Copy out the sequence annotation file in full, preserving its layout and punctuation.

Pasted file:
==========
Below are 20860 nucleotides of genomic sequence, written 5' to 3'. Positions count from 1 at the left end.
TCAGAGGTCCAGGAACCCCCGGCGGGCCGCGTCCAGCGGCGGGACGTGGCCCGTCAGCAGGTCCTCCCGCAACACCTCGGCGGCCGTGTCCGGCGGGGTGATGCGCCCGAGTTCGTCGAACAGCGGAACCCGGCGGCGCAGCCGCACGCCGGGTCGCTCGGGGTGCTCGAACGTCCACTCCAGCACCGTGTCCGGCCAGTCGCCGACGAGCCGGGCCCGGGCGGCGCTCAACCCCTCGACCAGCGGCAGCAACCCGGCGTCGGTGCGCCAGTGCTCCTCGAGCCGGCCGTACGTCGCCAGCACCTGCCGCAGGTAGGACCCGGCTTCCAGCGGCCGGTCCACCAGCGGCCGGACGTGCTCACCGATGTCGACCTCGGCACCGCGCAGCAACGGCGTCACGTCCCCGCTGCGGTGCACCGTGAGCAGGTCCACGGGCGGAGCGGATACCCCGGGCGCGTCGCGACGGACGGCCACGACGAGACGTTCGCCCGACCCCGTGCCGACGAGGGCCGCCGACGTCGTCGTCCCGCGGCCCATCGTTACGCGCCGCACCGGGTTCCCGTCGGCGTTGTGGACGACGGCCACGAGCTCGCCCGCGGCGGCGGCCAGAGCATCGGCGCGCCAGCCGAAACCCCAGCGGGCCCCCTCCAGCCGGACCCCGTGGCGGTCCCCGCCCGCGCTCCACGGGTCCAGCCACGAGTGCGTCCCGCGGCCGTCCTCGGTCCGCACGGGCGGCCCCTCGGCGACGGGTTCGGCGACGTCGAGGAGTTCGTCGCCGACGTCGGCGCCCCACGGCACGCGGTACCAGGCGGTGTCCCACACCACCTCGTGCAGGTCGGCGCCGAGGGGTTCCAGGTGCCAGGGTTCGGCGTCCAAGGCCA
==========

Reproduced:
Below are 20860 nucleotides of genomic sequence, written 5' to 3'. Positions count from 1 at the left end.
TCAGAGGTCCAGGAACCCCCGGCGGGCCGCGTCCAGCGGCGGGACGTGGCCCGTCAGCAGGTCCTCCCGCAACACCTCGGCGGCCGTGTCCGGCGGGGTGATGCGCCCGAGTTCGTCGAACAGCGGAACCCGGCGGCGCAGCCGCACGCCGGGTCGCTCGGGGTGCTCGAACGTCCACTCCAGCACCGTGTCCGGCCAGTCGCCGACGAGCCGGGCCCGGGCGGCGCTCAACCCCTCGACCAGCGGCAGCAACCCGGCGTCGGTGCGCCAGTGCTCCTCGAGCCGGCCGTACGTCGCCAGCACCTGCCGCAGGTAGGACCCGGCTTCCAGCGGCCGGTCCACCAGCGGCCGGACGTGCTCACCGATGTCGACCTCGGCACCGCGCAGCAACGGCGTCACGTCCCCGCTGCGGTGCACCGTGAGCAGGTCCACGGGCGGAGCGGATACCCCGGGCGCGTCGCGACGGACGGCCACGACGAGACGTTCGCCCGACCCCGTGCCGACGAGGGCCGCCGACGTCGTCGTCCCGCGGCCCATCGTTACGCGCCGCACCGGGTTCCCGTCGGCGTTGTGGACGACGGCCACGAGCTCGCCCGCGGCGGCGGCCAGAGCATCGGCGCGCCAGCCGAAACCCCAGCGGGCCCCCTCCAGCCGGACCCCGTGGCGGTCCCCGCCCGCGCTCCACGGGTCCAGCCACGAGTGCGTCCCGCGGCCGTCCTCGGTCCGCACGGGCGGCCCCTCGGCGACGGGTTCGGCGACGTCGAGGAGTTCGTCGCCGACGTCGGCGCCCCACGGCACGCGGTACCAGGCGGTGTCCCACACCACCTCGTGCAGGTCGGCGCCGAGGGGTTCCAGGTGCCAGGGTTCGGCGTCCAAGGCCA